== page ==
A one-way ANOVA is used to determine whether or not different levels of an explanatory variable lead to statistically different results in some response variable.

For example, we might be interested in understanding whether or not three levels of education (Associate’s degree, Bachelor’s degree, Master’s degree) lead to statistically different annual incomes. In this case, we have one explanatory variable and one response variable.

**Explanatory variable:**level of education**Response variable:**annual income

A **MANOVA** is an extension of the one-way ANOVA in which there is more than one response variable. For example, we might be interested in understanding whether or not level of education leads to different annual incomes *and *different amounts of student loan debt. In this case, we have one explanatory variable and two response variables:

**Explanatory variable:**level of education**Response variables:**annual income, student loan debt

Because we have more than one response variable, it would be appropriate to use a MANOVA in this case.

Next, we’ll explain how to perform a MANOVA in Stata.

**Example: MANOVA in Stata**

To illustrate how to perform a MANOVA in Stata, we’ll use the following dataset that contains the following three variables for 24 individuals:

**educ:**level of education (0 = Associate, 1 = Bachelor, 2 = Master)**income:**annual income**debt:**total student loan debt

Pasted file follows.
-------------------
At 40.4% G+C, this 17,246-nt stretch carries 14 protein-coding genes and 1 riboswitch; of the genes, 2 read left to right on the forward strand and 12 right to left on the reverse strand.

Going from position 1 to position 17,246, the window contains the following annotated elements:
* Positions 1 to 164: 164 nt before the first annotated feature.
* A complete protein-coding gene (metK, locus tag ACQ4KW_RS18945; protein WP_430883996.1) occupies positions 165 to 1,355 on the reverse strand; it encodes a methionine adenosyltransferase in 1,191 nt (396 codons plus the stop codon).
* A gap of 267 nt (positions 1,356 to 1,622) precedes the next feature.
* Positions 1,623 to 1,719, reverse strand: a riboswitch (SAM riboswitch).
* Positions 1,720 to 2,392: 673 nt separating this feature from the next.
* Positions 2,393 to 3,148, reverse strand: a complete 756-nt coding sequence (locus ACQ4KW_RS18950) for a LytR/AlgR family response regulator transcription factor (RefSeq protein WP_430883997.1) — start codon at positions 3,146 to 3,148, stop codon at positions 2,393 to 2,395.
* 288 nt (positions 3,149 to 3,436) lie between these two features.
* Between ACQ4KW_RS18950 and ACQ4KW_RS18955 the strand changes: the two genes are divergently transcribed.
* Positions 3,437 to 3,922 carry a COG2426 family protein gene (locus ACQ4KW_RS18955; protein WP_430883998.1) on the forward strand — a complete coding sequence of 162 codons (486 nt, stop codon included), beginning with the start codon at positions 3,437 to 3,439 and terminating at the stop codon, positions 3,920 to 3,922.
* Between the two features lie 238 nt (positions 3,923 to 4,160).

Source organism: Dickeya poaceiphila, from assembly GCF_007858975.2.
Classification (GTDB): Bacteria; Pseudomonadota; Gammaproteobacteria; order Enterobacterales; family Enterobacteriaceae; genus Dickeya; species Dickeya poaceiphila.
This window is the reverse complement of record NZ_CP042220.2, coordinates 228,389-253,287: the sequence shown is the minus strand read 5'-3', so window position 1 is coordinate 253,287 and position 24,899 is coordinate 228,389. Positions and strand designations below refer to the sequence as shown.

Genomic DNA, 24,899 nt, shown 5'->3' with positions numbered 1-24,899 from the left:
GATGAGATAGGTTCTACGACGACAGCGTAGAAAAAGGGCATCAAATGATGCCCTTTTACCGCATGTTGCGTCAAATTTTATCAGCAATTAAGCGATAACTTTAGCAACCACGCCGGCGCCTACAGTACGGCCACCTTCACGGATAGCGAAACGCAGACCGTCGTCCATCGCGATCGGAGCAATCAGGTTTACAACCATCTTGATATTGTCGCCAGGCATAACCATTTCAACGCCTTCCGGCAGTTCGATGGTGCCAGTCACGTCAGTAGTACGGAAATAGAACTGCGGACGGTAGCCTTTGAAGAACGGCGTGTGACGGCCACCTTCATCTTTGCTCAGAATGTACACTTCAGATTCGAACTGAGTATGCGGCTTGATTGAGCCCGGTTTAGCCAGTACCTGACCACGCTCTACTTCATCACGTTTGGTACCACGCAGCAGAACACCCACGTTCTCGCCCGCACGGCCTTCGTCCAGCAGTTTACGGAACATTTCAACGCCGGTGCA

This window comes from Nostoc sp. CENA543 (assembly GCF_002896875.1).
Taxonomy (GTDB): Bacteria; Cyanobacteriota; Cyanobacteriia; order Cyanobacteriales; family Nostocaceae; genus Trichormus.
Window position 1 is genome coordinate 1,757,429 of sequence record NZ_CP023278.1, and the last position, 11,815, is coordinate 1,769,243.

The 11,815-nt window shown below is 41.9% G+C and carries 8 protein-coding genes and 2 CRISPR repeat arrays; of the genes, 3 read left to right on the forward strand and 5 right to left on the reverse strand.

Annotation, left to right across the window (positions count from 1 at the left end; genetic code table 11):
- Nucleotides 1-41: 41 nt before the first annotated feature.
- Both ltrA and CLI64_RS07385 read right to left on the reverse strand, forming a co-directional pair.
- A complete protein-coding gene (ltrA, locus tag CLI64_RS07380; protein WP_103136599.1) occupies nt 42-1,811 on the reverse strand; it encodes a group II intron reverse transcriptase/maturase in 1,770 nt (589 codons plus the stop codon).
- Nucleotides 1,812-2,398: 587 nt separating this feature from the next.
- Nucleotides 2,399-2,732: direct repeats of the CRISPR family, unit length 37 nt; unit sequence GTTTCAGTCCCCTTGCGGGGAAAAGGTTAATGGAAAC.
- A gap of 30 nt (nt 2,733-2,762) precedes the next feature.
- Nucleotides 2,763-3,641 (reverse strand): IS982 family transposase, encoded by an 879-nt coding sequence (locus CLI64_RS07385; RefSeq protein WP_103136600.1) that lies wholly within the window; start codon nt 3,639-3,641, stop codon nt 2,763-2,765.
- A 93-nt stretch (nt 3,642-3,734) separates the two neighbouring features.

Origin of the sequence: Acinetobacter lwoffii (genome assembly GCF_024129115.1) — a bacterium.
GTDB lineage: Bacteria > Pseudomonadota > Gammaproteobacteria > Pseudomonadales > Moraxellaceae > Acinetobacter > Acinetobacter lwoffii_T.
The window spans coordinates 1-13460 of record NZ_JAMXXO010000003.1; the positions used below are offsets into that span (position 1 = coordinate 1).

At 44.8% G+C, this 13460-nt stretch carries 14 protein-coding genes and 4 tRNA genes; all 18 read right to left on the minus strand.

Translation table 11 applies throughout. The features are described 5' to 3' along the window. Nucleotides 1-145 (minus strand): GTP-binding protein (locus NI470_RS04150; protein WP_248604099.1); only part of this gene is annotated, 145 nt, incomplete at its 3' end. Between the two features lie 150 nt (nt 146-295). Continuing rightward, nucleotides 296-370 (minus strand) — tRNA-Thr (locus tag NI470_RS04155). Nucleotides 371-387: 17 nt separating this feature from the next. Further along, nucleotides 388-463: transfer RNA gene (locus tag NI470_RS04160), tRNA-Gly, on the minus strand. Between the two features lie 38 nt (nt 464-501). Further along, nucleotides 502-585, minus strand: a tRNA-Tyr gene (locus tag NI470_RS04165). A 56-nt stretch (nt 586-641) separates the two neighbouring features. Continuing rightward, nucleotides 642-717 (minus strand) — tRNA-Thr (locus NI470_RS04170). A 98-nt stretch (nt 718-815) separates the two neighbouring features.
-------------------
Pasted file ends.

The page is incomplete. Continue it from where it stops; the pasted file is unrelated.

You can replicate this example by manually entering the data yourself by going to **Data > Data Editor > Data Editor (Edit) **along the top menu bar.

To perform the MANOVA using education as the explanatory variable and income and debt as the response variables, we can use the following command:

manova income debt = educ

Stata produces four unique test statistics along with their corresponding p-values:

**Wilks’ lambda: **F-Statistic = 5.02, P-value = 0.0023.

**Pillai’s trace: **F-Statistic = 4.07, P-value = 0.0071.

**Lawley-Hotelling trace: **F-Statistic = 5.94, P-value = 0.0008.

**Roy’s largest root: **F-Statistic = 13.10, P-value = 0.0002.

*For an in-depth explanation of how each test statistic is calculated, refer to this article from the Penn State Eberly College of Science.*

The p-value for each test statistic is less than 0.05, so the null hypothesis will be rejected no matter which one you use. This means we have sufficient evidence to say that level of education leads to statistically significant differences in annual income and total student debt.

**Note on p-values: **The letter next to the p-value in the output table indicates how the F-statistic was calculated (e = exact calculation, a = approximate calculation, u = an upper bound).